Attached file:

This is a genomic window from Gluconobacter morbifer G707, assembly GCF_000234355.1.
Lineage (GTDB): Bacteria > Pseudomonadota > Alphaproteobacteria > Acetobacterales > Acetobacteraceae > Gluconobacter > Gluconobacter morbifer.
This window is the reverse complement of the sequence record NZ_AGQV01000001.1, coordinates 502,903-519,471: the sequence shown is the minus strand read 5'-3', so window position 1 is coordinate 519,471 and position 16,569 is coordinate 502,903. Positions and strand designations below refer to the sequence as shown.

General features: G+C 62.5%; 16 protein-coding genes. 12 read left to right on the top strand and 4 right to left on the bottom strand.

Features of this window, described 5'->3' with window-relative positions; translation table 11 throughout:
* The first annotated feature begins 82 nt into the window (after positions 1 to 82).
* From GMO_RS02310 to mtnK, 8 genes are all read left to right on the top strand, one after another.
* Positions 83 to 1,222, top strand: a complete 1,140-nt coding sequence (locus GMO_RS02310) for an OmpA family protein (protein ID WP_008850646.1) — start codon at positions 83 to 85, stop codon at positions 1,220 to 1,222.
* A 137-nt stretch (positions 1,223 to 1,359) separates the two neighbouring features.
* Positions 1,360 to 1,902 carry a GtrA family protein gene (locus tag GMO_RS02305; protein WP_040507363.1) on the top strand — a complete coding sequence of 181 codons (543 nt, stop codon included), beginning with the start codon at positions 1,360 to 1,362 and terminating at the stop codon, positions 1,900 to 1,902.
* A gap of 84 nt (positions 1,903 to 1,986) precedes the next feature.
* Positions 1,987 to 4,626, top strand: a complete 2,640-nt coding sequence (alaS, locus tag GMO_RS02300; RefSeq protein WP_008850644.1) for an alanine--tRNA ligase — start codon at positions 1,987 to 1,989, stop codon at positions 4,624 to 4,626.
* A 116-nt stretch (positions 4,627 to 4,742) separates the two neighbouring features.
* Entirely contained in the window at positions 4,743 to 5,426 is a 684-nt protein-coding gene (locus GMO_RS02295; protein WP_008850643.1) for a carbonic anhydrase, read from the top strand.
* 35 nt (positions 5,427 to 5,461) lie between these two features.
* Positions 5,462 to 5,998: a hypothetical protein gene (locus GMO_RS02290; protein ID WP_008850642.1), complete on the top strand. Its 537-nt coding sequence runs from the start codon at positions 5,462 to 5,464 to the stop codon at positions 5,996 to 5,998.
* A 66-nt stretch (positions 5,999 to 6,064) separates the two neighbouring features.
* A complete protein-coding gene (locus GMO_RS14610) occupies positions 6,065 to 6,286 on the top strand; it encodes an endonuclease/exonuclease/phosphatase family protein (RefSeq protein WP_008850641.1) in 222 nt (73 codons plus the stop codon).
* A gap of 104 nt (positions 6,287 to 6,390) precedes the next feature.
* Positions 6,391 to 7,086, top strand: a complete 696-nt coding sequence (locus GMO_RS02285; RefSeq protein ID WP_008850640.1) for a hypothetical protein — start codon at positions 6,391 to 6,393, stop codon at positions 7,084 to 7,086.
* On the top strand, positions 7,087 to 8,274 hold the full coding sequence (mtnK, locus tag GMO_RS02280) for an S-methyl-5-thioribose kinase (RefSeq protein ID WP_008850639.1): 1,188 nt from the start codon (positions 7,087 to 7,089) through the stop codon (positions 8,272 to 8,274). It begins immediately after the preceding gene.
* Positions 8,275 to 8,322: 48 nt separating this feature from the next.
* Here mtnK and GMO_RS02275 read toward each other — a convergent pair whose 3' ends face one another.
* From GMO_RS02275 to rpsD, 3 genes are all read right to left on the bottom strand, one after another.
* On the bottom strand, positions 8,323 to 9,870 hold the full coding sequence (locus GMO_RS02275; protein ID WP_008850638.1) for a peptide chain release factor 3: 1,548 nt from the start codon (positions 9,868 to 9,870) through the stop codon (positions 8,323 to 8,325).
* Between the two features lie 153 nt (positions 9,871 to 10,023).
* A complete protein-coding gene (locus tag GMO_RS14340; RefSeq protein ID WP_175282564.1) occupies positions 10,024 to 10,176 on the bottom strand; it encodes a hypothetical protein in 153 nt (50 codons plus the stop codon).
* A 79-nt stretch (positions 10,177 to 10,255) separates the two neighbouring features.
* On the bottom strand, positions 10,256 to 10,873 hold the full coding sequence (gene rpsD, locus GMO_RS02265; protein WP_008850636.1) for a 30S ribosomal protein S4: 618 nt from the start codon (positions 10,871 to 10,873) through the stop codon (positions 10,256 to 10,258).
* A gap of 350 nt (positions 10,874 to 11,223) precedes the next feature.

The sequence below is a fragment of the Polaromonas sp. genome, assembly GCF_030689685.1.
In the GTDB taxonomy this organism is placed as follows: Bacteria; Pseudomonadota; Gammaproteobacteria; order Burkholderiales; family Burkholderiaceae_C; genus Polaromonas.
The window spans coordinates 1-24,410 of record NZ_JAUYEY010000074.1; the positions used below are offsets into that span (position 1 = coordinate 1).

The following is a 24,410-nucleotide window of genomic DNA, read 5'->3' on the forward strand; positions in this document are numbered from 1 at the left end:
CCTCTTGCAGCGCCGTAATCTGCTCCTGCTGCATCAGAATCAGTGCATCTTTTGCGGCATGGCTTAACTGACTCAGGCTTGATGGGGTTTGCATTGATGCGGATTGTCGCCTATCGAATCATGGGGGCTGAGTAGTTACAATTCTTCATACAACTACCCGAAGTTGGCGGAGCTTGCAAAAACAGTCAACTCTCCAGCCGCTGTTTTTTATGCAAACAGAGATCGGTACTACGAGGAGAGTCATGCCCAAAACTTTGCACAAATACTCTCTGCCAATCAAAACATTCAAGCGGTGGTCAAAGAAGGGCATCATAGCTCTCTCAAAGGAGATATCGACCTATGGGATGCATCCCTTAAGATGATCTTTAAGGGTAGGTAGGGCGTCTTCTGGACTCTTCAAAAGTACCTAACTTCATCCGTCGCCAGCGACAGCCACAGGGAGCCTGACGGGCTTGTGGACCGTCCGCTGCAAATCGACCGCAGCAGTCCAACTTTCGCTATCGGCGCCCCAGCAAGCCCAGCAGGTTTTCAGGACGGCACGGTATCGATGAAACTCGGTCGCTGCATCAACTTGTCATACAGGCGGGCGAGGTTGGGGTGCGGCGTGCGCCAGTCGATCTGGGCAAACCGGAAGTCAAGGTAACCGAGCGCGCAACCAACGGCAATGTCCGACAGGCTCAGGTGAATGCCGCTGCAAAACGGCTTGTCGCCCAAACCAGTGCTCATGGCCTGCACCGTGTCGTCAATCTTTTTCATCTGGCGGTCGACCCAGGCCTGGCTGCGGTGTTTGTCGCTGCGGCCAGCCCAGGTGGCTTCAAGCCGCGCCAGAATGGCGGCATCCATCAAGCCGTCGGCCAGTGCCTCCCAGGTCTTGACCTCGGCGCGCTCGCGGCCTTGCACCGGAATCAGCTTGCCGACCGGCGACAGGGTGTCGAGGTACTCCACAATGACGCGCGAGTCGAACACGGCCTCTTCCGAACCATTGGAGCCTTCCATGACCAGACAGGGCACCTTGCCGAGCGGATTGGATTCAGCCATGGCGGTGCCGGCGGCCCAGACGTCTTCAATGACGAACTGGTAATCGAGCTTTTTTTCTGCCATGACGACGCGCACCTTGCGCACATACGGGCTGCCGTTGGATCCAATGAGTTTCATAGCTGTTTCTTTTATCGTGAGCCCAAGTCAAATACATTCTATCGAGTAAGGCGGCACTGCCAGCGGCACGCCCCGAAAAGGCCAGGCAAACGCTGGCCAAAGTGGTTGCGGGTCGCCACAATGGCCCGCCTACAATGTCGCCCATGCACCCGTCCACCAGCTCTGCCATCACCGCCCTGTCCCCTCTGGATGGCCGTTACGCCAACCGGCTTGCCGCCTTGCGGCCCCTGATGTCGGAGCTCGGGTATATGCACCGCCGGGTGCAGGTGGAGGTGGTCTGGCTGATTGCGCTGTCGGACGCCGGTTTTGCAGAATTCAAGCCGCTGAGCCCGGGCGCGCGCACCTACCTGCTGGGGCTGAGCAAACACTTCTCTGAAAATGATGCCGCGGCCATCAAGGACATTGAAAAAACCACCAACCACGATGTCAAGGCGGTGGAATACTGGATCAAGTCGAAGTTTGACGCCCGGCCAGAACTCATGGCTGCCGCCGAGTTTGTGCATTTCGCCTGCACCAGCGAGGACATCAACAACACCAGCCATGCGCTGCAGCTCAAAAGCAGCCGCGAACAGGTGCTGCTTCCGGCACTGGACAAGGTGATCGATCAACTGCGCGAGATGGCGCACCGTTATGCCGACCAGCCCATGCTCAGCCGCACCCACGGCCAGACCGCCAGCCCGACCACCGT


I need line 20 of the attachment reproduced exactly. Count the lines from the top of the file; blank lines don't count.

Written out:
* Positions 6,391 to 7,086, top strand: a complete 696-nt coding sequence (locus GMO_RS02285; RefSeq protein ID WP_008850640.1) for a hypothetical protein — start codon at positions 6,391 to 6,393, stop codon at positions 7,084 to 7,086.